“He has power and he does not have any weak points,” Okami says of Marquardt. “I recognize that he is a really great fighter.”
Known for his calm and cool demeanor, Yushin Okami exudes confidence in the Octagon. It wasn’t always that way though. Just flash back to his pro debut against Kyosuke Sasaki a little over eight years ago, and the man will tell you himself that he barely resembled a man one win away from a world title shot.
“At that time, I felt nervous,” he said. “Therefore, I do not remember anything.”
That’s what the prospect of facing another man in sanctioned hand to hand combat can do to you. It can make you forget everything – your training, your techniques, even your name. The funny thing is, it’s natural, and the ones who are able to control those emotions are the ones who go on to big things in this toughest of sports.
Okami won that night in September of 2002, and in the ensuing years he’s added 25 wins to his pro record and just five losses. On Saturday, he faces Nate Marquardt in the main event of UFC 122 in Oberhausen, Germany, and with a victory, he will be looking at a championship fight in 2011.
It’s been a long road for Okami since his days growing up in Kanagawa, Japan. A self-described “gentle child,” the future middleweight contender says that he “grew up normally. It was happy every day.” Skilled in track and field during his school years, Okami eventually gravitated to combat sports, and by 2001, the 20-year old was entrenched in the fight game and a year away from his pro debut.
From there, it’s been a whirlwind of fighting, traveling, and getting better, with Okami’s ultimate goal to become the first Japanese fighter to win a UFC title. Yuki Kondo, Kenichi Yamamoto, Hayato “Mach” Sakurai, and Caol Uno have all fallen short before, prompting the question for Okami as to why his countrymen have never been able to secure the belt in the Octagon.
“I think that not being accustomed to an overseas environment is one of the causes,” he said. “That experience helps in the UFC because I was fighting a lot in foreign countries.”
He’s not kidding. In addition to his fights at home, Okami’s fighting passport has been stamped in Russia, South Korea, Northern Ireland, the United States, and now Germany. But perhaps his most memorable international bout came in 2006 when he traveled to Honolulu, Hawaii to face future UFC middleweight champ Anderson Silva. In a well documented bout, Okami defeated Silva via disqualification when ‘The Spider’ landed an illegal up kick that rendered the Japanese fighter unable to continue. It was Silva’s last loss, and if Okami has his choice, should he beat Marquardt, he wants Silva to emerge victorious in his upcoming bout with Vitor Belfort to set up a score settling rematch.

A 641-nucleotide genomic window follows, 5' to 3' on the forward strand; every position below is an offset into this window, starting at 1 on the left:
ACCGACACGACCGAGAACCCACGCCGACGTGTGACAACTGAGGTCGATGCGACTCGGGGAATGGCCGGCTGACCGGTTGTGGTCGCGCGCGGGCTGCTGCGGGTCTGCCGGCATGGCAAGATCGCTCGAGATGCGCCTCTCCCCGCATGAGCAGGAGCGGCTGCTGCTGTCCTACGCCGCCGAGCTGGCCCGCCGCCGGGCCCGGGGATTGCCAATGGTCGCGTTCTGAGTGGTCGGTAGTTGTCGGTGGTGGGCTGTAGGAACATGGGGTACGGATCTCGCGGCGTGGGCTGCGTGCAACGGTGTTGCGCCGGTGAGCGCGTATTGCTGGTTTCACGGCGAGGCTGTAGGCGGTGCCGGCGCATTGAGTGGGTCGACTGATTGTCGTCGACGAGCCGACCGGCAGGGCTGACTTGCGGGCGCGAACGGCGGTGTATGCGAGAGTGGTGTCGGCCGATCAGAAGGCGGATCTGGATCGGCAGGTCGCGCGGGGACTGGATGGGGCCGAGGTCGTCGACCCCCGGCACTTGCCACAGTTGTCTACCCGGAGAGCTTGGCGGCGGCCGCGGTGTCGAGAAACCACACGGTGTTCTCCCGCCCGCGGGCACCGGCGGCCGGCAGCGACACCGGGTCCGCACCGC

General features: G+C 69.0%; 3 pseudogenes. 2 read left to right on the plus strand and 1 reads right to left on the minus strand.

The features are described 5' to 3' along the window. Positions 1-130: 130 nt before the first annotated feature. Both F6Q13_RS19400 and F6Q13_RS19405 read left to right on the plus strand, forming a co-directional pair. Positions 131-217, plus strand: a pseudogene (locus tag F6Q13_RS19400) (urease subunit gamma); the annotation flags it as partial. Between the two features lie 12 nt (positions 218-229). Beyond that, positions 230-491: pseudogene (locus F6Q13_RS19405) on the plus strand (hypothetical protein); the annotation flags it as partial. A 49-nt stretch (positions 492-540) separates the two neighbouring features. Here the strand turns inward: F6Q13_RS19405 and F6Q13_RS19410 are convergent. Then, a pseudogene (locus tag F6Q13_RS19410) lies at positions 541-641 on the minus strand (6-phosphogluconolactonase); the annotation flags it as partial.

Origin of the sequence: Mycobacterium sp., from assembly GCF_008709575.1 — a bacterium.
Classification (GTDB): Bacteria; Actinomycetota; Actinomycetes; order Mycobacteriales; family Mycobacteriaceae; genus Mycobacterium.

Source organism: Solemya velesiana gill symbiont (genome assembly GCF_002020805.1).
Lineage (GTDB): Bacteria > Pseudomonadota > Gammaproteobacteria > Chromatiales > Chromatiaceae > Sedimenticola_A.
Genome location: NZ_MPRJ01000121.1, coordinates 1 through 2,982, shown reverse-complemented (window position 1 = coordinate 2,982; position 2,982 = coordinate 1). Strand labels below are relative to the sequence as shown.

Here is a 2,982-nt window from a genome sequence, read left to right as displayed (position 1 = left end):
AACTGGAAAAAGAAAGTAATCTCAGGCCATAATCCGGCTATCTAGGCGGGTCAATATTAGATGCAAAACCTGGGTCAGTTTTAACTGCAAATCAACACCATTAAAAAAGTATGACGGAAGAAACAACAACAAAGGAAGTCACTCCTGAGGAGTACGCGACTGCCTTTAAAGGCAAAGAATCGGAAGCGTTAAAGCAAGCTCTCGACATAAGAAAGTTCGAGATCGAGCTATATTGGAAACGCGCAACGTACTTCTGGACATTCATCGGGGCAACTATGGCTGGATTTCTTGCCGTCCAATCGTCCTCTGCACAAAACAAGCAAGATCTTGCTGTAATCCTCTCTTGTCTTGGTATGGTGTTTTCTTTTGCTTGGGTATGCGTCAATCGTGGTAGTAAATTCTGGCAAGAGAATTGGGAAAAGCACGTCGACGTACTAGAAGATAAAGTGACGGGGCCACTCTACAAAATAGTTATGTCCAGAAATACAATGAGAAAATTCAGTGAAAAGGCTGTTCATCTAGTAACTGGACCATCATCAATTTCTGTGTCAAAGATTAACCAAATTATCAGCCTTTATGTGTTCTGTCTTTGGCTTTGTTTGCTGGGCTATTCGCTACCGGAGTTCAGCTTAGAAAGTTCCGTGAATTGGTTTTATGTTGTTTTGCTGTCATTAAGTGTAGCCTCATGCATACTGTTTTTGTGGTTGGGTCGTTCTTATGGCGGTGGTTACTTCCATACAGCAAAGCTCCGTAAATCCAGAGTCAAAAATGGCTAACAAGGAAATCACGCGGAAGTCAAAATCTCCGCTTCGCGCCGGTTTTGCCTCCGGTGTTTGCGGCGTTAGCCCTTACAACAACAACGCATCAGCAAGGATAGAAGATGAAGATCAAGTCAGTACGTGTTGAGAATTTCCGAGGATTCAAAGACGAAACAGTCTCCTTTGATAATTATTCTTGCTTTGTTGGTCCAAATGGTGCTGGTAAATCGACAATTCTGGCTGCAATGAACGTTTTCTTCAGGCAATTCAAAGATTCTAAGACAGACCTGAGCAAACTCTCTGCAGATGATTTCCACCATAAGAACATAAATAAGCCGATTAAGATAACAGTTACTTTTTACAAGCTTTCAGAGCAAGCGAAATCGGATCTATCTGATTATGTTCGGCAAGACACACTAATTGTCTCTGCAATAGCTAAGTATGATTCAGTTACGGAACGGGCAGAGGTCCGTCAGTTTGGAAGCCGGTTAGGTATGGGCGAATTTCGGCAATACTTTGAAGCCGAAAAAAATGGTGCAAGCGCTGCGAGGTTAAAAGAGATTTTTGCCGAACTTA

“I want to fight with Silva, who is the champion,” he says, getting right to the point. It’s this quiet confidence that has taken him through his 11 fight UFC career, one that has seen him build a stellar 9-2 record, with the only losses coming to Rich Franklin and Chael Sonnen. It’s a resume to be proud of, but the loss to Sonnen at UFC 104 in October 2009 still leaves a bitter taste in his mouth.
“I was embarrassed and disappointed with myself,” he said, showing the competitor inside. Yet shortly after the bout, he figured if you can’t beat ‘em, learn from ‘em, and soon he was in Oregon training with Sonnen and Team Quest.
“Team Quest offered the highest training environment to me that exists,” said Okami. “I wish to express my gratitude to them. Communication was the only problem for me because my English language skill is still low.”
But training with a former opponent?
Since his first stint in Portland (he has since returned to work there for the Marquardt bout), Okami delivered one of his career-best performances in stopping Lucio Linhares in March, and then he scored a split decision win over Mark Munoz in August that brings him now to Germany and a matchup with Nate “The Great.” Okami, as usual, is very respectful of his foe.
“He has power and he does not have any weak points,” he said of Marquardt. “I recognize that he is a really great fighter.”
And it takes a great fighter to beat a great fighter. So if Okami is going to make history for Japan by winning a UFC title, he will have to prove himself the hard way as he removes all obstacles in his way. The first one is Marquardt, then it’s off to Silva or Belfort. It’s a daunting stretch to say the least, but Okami’s ready for it. It’s probably why when you ask him what fight fans should expect from him in the future, he just has a one word answer to the question.